There are numerous algorithms and techniques for calculating a square root of a number. In fact calculating the square root using Newton-Raphson's method is a standard assignment for Numeric Analysis students, as an example of the general case of finding the root of an equation.

Without profiling and benchmarking the code, and knowing whether you need a single or multiple square roots (SIMD calculations such as via SSE/SSE2), I would suggest you start with @Smi's answer, which uses the x87 FPU `FSQRT`

instruction, as your baseline implementation. This does incur a load-store hit (quick summary: moving between FPU and CPU's ALU breaks caching and pipelines) which may negate the advantage of using the built-in FPU instruction.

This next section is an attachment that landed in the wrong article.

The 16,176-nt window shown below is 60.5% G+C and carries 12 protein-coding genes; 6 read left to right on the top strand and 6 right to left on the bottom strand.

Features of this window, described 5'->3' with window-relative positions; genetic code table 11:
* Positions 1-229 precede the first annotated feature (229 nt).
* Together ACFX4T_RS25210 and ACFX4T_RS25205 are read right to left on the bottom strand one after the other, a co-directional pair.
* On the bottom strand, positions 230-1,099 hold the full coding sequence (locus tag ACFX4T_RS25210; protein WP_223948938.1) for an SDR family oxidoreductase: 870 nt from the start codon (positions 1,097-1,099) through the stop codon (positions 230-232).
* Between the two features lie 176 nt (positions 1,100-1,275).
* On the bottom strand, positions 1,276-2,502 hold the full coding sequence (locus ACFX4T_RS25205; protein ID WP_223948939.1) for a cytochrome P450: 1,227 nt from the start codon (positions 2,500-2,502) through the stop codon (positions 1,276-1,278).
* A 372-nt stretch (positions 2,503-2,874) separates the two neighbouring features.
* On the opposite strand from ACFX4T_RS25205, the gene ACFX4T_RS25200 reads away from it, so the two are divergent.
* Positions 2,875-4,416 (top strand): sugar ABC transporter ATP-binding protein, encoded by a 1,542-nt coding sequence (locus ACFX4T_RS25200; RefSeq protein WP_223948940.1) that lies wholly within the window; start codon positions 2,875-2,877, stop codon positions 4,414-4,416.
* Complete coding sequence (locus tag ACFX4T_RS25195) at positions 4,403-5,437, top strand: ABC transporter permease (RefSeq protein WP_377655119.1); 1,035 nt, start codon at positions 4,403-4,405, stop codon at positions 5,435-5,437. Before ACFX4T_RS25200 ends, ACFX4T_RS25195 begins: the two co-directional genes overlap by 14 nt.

Since you mentioned prime testing, I'm guessing that the sqrt is only used once per candidate number to determine the search range (any non-trivial factors are between 2 <= f <= sqrt(n), where n is the number being tested for primeness). If you are only testing specific numbers for primality it's okay, but for search lots of numbers you do square root for each candidate. If you are doing a "classic" test (pre- elliptic curve) it may not be worth worrying about.